Honouring Asian Heritage Month

Jun 9, 2022

As the month of May comes to a close, it bears reflecting on the centuries worth of transformative impact that Canada has experienced from members of its Asian community.

The designation of May as Asian Heritage Month in Canada can be credited to the Honourable Vivienne Poy. During her term, from 1998 till her retirement in 2012, as senator, in December 2001, her proposal to designate this month as Asian Heritage Month was motioned by the Senate of Canada which resulted in the Government of Canada signing an official declaration in May 2002.

Photo Credit: viviennepoy.com – Luncheon speaker, University Arts Women’s Club, University of Toronto Women’s Association, Faculty Club, UofT, Toronto, April 21, 2022.

According to an article on The Canadian Encyclopedia, The Asia-Canada timeline begins over 200 years ago since the first Chinese settlers helped build a trading post in Nootka Sound in 1788. This article also shares an eye-opening timeline of significant dates and events that shaped the history of the Asian community in Canada.

In their long history, many incredible Asian Canadians have made a mark in a number of industries. Here are a few present-day individuals representing Canada and forging the way for future generations in their respective fields:

Politics and Sports:

Photo Credit: Stannard, G., 2022. The Honourable Norman L. Kwong. [online] Alberta.ca. Available at: <https://www.alberta.ca/aoe-norman-l-kwong.aspx> [Accessed 30 May 2022].

The Honourable Norman L. Kwong was born of Chinese heritage on October 24, 1929, in Calgary. Kwong became Alberta’s first Lieutenant Governor of Asian heritage in January 2005. 

Before that he was known as the first Canadian of Chinese heritage to play in the Canadian Football League. He was born in Calgary after his parents immigrated to Canada in the early 1900s from Canton, China, despite having to pay the $500 head tax. Kwong began his professional football career in 1948, one year after Canadians of Chinese heritage gained the right to vote. Known as the “China Clipper,” he played for the Calgary Stampeders for three years before joining the Edmonton Eskimos. He retired from football in 1960 with six Grey Cup wins, being named “All Canadian Fullback” five times, two Schenley trophies as the league’s most outstanding player, and thirty league records. In recognition of his football career, Kwong was awarded the Order of Canada in 1998.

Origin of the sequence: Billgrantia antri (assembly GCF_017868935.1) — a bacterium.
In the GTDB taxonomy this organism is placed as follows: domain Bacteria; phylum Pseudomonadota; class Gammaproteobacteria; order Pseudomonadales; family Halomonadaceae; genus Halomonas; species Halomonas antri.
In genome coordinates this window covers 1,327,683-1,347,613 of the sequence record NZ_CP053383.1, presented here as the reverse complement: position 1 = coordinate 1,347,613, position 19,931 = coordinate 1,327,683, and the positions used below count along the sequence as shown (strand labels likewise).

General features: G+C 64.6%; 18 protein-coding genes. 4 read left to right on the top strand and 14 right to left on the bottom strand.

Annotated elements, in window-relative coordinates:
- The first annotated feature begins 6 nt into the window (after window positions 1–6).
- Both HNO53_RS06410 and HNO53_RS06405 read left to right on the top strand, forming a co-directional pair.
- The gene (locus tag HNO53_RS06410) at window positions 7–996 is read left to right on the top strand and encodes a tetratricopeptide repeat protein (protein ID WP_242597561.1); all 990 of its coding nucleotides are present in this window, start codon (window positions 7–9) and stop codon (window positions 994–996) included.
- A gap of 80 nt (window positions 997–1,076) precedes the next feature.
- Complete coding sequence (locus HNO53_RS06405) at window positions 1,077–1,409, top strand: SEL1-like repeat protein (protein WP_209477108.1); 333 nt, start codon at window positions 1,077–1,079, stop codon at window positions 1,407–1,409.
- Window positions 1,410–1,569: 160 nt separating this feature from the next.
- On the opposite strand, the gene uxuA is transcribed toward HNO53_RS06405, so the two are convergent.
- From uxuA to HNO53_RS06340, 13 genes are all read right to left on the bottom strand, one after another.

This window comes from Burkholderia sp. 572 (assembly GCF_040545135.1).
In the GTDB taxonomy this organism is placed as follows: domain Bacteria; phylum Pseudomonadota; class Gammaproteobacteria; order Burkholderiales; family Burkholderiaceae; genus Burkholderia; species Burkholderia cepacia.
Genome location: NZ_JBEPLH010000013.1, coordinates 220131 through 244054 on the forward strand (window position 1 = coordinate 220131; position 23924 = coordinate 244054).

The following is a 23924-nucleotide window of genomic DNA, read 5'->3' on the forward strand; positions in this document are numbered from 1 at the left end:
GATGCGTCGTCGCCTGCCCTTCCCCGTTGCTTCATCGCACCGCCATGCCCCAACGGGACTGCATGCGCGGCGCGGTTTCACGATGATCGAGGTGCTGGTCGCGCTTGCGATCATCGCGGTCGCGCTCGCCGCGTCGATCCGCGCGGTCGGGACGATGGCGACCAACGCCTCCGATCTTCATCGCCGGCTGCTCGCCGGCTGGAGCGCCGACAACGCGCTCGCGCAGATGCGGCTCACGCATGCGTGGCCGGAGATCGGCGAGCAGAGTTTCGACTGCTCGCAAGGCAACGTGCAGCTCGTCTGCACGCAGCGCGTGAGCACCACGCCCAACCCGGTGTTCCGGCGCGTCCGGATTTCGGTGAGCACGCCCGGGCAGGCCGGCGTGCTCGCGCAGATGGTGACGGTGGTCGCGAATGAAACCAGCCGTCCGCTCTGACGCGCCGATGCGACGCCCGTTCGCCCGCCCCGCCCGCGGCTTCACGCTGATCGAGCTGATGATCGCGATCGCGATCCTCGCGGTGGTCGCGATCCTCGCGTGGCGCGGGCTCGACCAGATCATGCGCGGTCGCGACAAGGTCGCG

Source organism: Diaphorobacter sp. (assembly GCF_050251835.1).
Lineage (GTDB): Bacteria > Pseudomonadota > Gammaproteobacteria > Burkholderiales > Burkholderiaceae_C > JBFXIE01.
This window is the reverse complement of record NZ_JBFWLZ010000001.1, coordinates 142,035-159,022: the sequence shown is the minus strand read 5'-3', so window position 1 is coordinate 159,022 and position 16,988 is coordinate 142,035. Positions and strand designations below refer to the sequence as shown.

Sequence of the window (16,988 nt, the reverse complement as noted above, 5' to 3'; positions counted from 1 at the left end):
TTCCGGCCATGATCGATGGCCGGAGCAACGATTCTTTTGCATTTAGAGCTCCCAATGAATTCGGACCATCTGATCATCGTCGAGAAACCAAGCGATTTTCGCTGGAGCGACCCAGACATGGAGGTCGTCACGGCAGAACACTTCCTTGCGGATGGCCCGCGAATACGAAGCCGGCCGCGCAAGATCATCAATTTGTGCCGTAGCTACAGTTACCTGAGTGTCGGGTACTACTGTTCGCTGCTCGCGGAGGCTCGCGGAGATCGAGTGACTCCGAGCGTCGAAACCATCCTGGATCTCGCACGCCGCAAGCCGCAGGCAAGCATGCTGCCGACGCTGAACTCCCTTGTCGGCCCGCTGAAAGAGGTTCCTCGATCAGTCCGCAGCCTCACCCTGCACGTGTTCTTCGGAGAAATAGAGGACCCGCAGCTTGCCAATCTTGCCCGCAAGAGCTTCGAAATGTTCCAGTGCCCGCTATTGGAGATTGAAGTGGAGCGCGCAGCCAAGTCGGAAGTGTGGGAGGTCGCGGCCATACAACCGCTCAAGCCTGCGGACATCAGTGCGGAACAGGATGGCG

Photo Credit: David Suzuki Foundation. 2022. David Suzuki Archives – David Suzuki Foundation. [online] Available at: <https://davidsuzuki.org/expert/david-suzuki/> [Accessed 30 May 2022].

David Takayoshi Suzuki is a Canadian academic, science broadcaster and environmental activist born of Japanese heritage in Vancouver, British Columbia, on March 24, 1936. Suzuki has received numerous honours and awards, including Officer of the Order of Canada in 1977 (later elevated to Companion of the Order of Canada in 2006); the Royal Bank Award; the United Nations Educational, Scientific and Cultural Organization (UNESCO) Kalinga Prize for science writing in 1986; and a lifetime achievement award from the University of British Columbia in 2000. He is also the recipient of twenty-four honourary degrees from universities in Canada, the United States, and Australia; five Gemini Awards for his Canadian television efforts; and the John Drainie award for broadcasting excellence in 2002. In 2009, David Suzuki won the Right Livelihood Award, known as the “Alternative Nobel Prize,” which recognizes outstanding vision and work for the planet and its people.


Photo Credit: Biography. 2022. Sandra Oh. [online] Available at: <https://www.biography.com/actor/sandra-oh> [Accessed 30 May 2022]. 

Sandra Miju Oh is a Canadian-American actress of Korean heritage born in Nepean, Ontario, on July 20, 1971. She is best known for her starring roles as Cristina Yang on the ABC medical drama series Grey’s Anatomy (2005–2014) and Eve Polastri in the spy thriller series Killing Eve (2018–present). She has received numerous accolades, including two Golden Globe Awards, four Screen Actors Guild Awards, and twelve Primetime Emmy Award nominations. In 2019, Time magazine named Oh one of the 100 most influential people in the world.


Photo Credit: photo by David Holland, courtesy of Canadian Olympic Committee

Patrick Lewis Wai-Kuan Chan was born of Chinese heritage in Ottawa on December 31, 1990. Patrick is a Canadian figure skater and an Olympic gold and silver medalist. He is the 2018 Olympic gold medalist in the team event, the 2014 Olympic silver medalist in the men’s and team events, a three-time World Champion (2011–2013), a two-time Grand Prix Final Champion (2010, 2011), a three-time Four Continents Champion (2009, 2012, 2016), and a ten-time Canadian National Champion (2008–2014, 2016–2017). In 2011, Chan was named the recipient of the prestigious Lou Marsh Award as Canada’s top athlete, for setting three world records. Off the ice, he has also received numerous awards and recognitions. In 2007, he won the Chinese Canadian Youth of the Year award, and in 2008 he was named Asian of the Year in arts and sports by Asia Network magazine in 2008.

Want more?

Check out this compelling TED Talk: “Redefining Asian American Narratives Through Storytelling” presented by Katarina Jeng and Kristie Mak who are co-founders of Slant’d, a media company that celebrates Asian American identity and the stories that make us human, at TEDxJHU.


To learn more about all the Asian Canadians who are flourishing in their fields, visit canada.com.


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